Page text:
In this special report, Brendan Taylor challenges the prevailing recommendation among Australian strategic observers that bolstering deterrence strategies ought to be the primary means to forestall a major war in Asia. Taylor points out that many of these same observers argue that such a catastrophic scenario would most likely stem from inadvertent escalation or ‘accidental conflict’ rather than a deliberate act or policy choice, but do not recognise the tension that exists between these two viewpoints, asserting that deterrence strategies may, in fact, heighten the risks of inadvertent escalation rather than mitigate them.
To address this tension, the report makes the following recommendations to Australian policymakers:
- Balance an increased focus upon deterrence with greater advocacy for crisis management and avoidance mechanisms designed to reduce the risks of inadvertent escalation and accidental conflict
- Recognise that the risk of inadvertent escalation extends beyond the US-China relationship; reinvigorate regional risk reduction measures, especially on the Korean Peninsula and across the Taiwan Strait
- Work with other Asian middle powers – including Indonesia, the Philippines, Singapore, South Korea, and Vietnam – to identify areas where new crisis management and avoidance mechanisms should be developed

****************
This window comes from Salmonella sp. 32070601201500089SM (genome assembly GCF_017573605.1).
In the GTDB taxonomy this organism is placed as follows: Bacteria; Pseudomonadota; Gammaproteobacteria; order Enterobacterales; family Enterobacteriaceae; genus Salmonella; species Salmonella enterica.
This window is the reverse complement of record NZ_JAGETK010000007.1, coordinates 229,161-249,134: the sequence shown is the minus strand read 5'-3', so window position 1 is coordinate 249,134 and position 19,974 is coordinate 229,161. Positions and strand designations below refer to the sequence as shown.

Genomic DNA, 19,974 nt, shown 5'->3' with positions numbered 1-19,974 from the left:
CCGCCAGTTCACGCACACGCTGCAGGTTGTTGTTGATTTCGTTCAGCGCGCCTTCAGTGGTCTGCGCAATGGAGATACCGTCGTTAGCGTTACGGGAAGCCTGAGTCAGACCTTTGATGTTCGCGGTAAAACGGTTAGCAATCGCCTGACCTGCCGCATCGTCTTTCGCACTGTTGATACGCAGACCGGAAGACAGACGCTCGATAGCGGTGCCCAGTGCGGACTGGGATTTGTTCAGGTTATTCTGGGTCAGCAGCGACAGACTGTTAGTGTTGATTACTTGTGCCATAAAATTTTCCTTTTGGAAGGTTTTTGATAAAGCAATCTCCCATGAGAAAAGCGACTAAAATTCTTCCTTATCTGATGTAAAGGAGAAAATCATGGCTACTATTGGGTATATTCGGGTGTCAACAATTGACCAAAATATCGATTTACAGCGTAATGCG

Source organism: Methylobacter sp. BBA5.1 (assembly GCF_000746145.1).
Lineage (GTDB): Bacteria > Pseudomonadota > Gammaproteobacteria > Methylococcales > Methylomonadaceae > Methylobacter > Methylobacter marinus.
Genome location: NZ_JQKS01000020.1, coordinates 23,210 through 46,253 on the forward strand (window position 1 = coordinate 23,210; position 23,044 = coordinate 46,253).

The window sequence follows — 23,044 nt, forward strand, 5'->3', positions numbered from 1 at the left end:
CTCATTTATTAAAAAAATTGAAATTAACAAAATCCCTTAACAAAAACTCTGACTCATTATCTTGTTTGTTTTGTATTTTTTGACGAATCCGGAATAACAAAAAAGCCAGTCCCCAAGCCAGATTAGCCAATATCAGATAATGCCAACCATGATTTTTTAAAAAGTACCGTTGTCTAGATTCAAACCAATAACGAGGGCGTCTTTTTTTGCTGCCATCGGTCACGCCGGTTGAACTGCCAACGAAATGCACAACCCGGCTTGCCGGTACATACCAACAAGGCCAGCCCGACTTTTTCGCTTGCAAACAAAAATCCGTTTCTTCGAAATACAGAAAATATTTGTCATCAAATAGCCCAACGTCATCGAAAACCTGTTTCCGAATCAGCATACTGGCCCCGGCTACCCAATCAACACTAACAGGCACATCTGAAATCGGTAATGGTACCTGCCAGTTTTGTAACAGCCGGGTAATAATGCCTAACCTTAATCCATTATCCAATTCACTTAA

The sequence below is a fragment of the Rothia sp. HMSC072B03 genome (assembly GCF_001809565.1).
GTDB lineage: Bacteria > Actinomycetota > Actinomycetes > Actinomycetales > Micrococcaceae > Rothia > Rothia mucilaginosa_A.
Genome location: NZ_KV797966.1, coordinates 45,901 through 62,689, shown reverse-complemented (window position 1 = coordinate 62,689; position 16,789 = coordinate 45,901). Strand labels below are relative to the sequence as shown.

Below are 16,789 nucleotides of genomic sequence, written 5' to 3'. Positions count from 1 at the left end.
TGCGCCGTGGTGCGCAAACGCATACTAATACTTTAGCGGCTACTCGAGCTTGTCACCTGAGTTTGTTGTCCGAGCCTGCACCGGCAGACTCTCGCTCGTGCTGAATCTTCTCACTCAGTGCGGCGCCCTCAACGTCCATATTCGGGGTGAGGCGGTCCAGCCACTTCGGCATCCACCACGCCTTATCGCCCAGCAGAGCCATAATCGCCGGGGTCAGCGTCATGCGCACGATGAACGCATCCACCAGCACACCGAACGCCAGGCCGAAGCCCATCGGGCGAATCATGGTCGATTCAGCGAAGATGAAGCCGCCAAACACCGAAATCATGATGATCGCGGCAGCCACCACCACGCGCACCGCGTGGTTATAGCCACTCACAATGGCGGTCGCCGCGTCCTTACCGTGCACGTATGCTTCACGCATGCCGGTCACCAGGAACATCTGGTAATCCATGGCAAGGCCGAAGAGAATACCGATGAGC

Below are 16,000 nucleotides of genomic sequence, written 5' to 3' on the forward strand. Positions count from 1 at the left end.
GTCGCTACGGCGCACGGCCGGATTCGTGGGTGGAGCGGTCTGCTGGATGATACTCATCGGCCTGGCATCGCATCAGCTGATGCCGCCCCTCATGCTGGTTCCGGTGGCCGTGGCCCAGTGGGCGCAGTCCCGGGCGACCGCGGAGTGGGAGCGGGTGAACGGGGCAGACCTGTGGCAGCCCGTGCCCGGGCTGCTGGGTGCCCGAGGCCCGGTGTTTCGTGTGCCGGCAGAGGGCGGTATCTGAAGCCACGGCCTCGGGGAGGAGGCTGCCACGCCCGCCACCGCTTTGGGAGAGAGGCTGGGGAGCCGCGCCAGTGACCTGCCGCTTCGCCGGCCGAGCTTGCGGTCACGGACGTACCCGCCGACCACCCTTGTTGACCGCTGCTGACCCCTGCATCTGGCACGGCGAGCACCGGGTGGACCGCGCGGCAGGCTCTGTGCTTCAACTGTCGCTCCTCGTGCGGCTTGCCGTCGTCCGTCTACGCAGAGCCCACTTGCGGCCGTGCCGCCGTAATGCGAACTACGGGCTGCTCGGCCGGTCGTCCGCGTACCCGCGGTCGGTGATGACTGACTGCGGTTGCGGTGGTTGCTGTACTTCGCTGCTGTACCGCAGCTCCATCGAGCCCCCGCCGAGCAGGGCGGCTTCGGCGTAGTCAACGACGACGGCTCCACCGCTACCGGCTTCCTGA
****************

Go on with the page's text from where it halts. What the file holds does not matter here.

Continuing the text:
About the Author
Brendan Taylor is Professor of Strategic Studies and Head of the Strategic and Defence Studies Centre (SDSC), Australian National University. He is also Research Chair of the Australian Institute of International Affairs (AIIA). He is a specialist on great power strategic relations in the Asia-Pacific, East Asian ‘flashpoints’, and Asian security architecture. His writings on these subjects have appeared in leading journals, such as Survival, The Washington Quarterly, Australian Foreign Affairs, The Pacific Review, and International Affairs and Review of International Studies. He is the author or editor of 13 books, including “The Four Flashpoints: How Asia Goes to War” (Black Inc, 2018) and “Dangerous Decade: Taiwan’s Security and Crisis Management” (IISS, 2019). He is a regular op-ed contributor to publications such as The Australian, The Straits Times, Nikkei Asian Review, The Australian Financial Review, The Interpreter, East Asia Forum and The Strategist.
The publication of this report was supported by the UK Foreign, Commonwealth & Development Office (FCDO). The views represented herein belong solely to the author(s) and do not necessarily reflect the views of APLN or ELN, their respective staff, boards, or members, nor do they reflect the views of the FCDO.
Image: Canberra, Australia, 9 March 2016. The front entrance of the Parliament House in Canberra at sunset (iStock).